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In 2005, the Washington Department of Fish and Wildlife lobbied federal regulators to list the Cherry Point stock as distinct and threatened, needing protection under the Endangered Species Act. The feds turned them down. Not that the Cherry Point herring aren’t endangered, but the U.S. Fish and Wildlife Service held that they’re not all that special, not worthy of listing with other endangered creatures such as the Chinook salmon, for whom they’re prime steak.
Adult Pacific herring — Clupea pallasii — are supposed to live eight or 10 years and grow to 12 to 18 inches. In the past several years, however, the fish that make up the Cherry Point stock have grown smaller. They seem to consist largely of 2- and 3-year-olds, producing fewer eggs than adult fish are expected to. Ominously, some 60 percent of the eggs they do produce are abnormal, often becoming deformed fish.
In pondering who or what’s to blame, industrial waste is an easy target. There are three industrial plants at Cherry Point, which were attracted to its naturally deep docking area. All three have outfalls that carry industrial effluent into the strait. The companies operating there say they are scrupulously careful not to pollute, and state agencies seem to agree.
"Conventional wisdom would say, 'it's the industrial development, stupid,' " Stick told Crosscut. "But it's a lot more complicated than that."
Industries began settling on the Point in 1954, when General Petroleum built its Ferndale refinery (now owned by Conoco-Phillips). Alcoa’s Intalco Aluminum came in 1966 and the ARCO (now BP) oil refinery in 1971, all with piers and effluent discharges. But the Department of Fish and Wildlife does not blame the industries for losing the herring.
“The fish were thriving for many years after the shoreline went industrial,” Kurt Stick observes. “The most productive year we’ve measured, in 1978, happened with two refineries and an aluminum plant in operation.”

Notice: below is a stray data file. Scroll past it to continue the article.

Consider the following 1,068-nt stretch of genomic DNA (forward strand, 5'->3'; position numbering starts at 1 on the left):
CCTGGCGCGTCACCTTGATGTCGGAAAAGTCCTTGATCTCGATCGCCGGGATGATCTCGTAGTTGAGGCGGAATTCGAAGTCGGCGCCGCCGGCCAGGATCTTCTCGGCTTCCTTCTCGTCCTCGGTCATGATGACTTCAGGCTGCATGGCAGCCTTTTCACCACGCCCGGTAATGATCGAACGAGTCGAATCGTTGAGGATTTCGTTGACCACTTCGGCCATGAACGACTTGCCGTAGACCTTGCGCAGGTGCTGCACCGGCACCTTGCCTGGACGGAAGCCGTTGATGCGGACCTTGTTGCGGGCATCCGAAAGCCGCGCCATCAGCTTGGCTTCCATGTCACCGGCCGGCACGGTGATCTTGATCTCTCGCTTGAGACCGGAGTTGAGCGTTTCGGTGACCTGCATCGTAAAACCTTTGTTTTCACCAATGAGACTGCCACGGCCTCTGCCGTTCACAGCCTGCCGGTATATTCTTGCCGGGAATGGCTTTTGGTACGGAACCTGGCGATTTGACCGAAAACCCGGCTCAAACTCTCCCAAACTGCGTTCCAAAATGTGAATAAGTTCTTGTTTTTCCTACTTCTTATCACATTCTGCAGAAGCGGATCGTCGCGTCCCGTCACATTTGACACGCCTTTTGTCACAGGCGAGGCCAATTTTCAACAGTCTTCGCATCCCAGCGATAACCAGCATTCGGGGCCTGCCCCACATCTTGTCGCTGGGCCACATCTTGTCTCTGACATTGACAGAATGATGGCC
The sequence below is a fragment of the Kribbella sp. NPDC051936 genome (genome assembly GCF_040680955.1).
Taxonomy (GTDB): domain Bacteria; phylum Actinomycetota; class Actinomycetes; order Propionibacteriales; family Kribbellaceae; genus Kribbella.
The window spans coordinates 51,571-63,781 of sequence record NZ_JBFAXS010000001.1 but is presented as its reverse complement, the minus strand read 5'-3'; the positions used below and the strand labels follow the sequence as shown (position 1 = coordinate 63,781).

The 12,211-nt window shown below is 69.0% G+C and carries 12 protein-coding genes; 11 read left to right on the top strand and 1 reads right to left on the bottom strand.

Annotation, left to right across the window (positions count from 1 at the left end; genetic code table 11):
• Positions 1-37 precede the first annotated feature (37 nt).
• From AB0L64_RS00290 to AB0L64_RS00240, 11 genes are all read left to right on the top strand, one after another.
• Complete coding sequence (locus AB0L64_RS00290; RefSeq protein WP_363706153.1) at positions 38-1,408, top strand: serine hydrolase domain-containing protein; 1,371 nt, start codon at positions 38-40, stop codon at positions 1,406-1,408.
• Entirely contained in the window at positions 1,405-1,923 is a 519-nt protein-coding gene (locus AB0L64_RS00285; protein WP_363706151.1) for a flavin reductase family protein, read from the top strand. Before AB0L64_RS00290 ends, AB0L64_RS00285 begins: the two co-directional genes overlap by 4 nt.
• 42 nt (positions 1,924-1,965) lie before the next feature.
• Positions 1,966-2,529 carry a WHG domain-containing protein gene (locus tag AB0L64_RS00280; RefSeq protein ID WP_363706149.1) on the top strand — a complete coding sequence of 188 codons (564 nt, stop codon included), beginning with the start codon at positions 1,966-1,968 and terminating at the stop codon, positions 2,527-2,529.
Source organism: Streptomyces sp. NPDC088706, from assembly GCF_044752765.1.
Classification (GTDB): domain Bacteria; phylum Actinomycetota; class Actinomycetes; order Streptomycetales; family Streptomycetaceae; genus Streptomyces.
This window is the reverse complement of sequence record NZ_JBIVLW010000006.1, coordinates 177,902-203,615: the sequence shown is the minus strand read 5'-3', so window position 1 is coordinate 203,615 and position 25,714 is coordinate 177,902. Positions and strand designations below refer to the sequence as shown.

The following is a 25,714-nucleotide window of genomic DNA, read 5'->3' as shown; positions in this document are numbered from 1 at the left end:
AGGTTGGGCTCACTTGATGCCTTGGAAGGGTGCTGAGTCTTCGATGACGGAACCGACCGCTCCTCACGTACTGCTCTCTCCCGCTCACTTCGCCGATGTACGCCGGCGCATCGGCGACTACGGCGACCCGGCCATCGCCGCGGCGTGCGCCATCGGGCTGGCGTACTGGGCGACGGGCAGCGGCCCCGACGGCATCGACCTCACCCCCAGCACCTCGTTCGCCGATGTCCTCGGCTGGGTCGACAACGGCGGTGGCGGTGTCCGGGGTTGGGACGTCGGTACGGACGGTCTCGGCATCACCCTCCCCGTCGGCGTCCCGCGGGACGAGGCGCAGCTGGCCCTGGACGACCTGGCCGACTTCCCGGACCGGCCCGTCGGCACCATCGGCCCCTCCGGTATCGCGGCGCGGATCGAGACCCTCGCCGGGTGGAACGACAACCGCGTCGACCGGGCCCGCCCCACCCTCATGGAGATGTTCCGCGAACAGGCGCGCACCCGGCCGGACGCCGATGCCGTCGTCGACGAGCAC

Some biologists suggest the problem has to do with ocean-warming cycles that encourage predators from southern waters to venture north. Or a herring virus that’s been identified here and there around the Sound. They raise the possibility that the herring — known to visit relatives for extended periods — simply moved to Canada.
Some observers see this as classic trouble-avoidance by the state agency. “If DFW acknowledged that the herring problem is human-caused, they’d have to do something about it,” says Fred Felleman, a fisheries consultant and outspoken advocate for the Cherry Point herring. “They don’t have the money or the appetite for it.”
Felleman recently presented a paper at an American Fisheries Society conference in Seattle, in which he argues that industrial pollutants including a 1972 oil spill — covered by the Bellingham Herald but not to be found in state records — contributed to the herring’s decline. He’s convinced that small amounts of industrial pollutants, accumulating drip by drip for half a century, are a major cause of the problem.
State agencies admit they don’t really know what’s in the waters off Cherry Point, and they don’t have the resources to find out. Some resource managers continue to hope that SSA Marine will pay for so-called “baseline” studies to provide the first solid information on pollution, disease, ocean currents, and other living conditions for sea creatures in the Cherry Point waters. SSA agreed in 1999 to do the studies in order to settle a challenge to its Whatcom County shoreline development permit, by a coalition of state agencies and private organizations. But the studies never happened.
SSA Vice President Bob Watters agrees that SSA has not done the work it promised, but says the company had its reasons. His explanation suggests that it’s the fault of the Department of Natural Resources, the state agency controlling the use of Washington tidelands.
DNR administers the Cherry Point Aquatic Reserve, 3,000 acres of saltwater set aside in 2000 for special management. For the first 10 years there was no document spelling out details of how the Aquatic Reserve would managed. Without those details, Watters contends, it would not have been economically prudent for SSA to do the studies it had agreed to.
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